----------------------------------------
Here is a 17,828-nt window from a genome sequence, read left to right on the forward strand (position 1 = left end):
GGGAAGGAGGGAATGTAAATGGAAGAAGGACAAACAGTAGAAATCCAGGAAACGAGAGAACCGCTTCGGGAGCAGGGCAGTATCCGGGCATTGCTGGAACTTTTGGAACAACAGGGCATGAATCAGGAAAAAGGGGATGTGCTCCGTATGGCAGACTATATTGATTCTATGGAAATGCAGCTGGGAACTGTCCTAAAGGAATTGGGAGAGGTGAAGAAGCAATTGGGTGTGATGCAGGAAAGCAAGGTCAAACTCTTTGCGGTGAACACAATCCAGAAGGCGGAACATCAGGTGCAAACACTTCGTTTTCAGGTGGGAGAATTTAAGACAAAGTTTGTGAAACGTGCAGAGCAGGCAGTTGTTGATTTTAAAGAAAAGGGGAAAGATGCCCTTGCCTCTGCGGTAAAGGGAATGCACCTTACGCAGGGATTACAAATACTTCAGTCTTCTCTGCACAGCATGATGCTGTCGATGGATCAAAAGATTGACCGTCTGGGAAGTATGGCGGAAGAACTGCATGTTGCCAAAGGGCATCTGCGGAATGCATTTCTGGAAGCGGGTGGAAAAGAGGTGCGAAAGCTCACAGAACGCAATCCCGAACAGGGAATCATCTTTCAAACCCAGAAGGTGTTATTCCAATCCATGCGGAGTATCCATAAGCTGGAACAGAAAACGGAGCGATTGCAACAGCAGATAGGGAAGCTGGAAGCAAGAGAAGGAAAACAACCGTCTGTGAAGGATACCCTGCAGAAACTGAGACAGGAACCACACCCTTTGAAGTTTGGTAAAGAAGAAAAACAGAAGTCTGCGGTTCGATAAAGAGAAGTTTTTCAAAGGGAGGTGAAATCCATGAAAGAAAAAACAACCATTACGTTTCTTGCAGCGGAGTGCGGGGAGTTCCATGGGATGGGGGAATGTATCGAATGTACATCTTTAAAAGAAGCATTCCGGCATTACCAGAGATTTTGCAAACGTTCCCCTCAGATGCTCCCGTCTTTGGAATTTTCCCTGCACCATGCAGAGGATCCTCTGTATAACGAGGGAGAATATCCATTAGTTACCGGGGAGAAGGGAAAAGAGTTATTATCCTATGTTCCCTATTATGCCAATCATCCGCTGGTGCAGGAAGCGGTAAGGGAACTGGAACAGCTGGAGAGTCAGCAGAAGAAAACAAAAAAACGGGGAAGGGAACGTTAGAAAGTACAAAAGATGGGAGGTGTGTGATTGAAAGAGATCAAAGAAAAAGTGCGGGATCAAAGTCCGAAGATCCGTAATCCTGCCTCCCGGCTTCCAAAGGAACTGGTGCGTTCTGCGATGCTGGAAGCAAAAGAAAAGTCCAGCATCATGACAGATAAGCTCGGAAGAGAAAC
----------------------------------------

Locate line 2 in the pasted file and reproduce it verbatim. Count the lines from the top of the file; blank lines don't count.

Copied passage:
GGGAAGGAGGGAATGTAAATGGAAGAAGGACAAACAGTAGAAATCCAGGAAACGAGAGAACCGCTTCGGGAGCAGGGCAGTATCCGGGCATTGCTGGAACTTTTGGAACAACAGGGCATGAATCAGGAAAAAGGGGATGTGCTCCGTATGGCAGACTATATTGATTCTATGGAAATGCAGCTGGGAACTGTCCTAAAGGAATTGGGAGAGGTGAAGAAGCAATTGGGTGTGATGCAGGAAAGCAAGGTCAAACTCTTTGCGGTGAACACAATCCAGAAGGCGGAACATCAGGTGCAAACACTTCGTTTTCAGGTGGGAGAATTTAAGACAAAGTTTGTGAAACGTGCAGAGCAGGCAGTTGTTGATTTTAAAGAAAAGGGGAAAGATGCCCTTGCCTCTGCGGTAAAGGGAATGCACCTTACGCAGGGATTACAAATACTTCAGTCTTCTCTGCACAGCATGATGCTGTCGATGGATCAAAAGATTGACCGTCTGGGAAGTATGGCGGAAGAACTGCATGTTGCCAAAGGGCATCTGCGGAATGCATTTCTGGAAGCGGGTGGAAAAGAGGTGCGAAAGCTCACAGAACGCAATCCCGAACAGGGAATCATCTTTCAAACCCAGAAGGTGTTATTCCAATCCATGCGGAGTATCCATAAGCTGGAACAGAAAACGGAGCGATTGCAACAGCAGATAGGGAAGCTGGAAGCAAGAGAAGGAAAACAACCGTCTGTGAAGGATACCCTGCAGAAACTGAGACAGGAACCACACCCTTTGAAGTTTGGTAAAGAAGAAAAACAGAAGTCTGCGGTTCGATAAAGAGAAGTTTTTCAAAGGGAGGTGAAATCCATGAAAGAAAAAACAACCATTACGTTTCTTGCAGCGGAGTGCGGGGAGTTCCATGGGATGGGGGAATGTATCGAATGTACATCTTTAAAAGAAGCATTCCGGCATTACCAGAGATTTTGCAAACGTTCCCCTCAGATGCTCCCGTCTTTGGAATTTTCCCTGCACCATGCAGAGGATCCTCTGTATAACGAGGGAGAATATCCATTAGTTACCGGGGAGAAGGGAAAAGAGTTATTATCCTATGTTCCCTATTATGCCAATCATCCGCTGGTGCAGGAAGCGGTAAGGGAACTGGAACAGCTGGAGAGTCAGCAGAAGAAAACAAAAAAACGGGGAAGGGAACGTTAGAAAGTACAAAAGATGGGAGGTGTGTGATTGAAAGAGATCAAAGAAAAAGTGCGGGATCAAAGTCCGAAGATCCGTAATCCTGCCTCCCGGCTTCCAAAGGAACTGGTGCGTTCTGCGATGCTGGAAGCAAAAGAAAAGTCCAGCATCATGACAGATAAGCTCGGAAGAGAAAC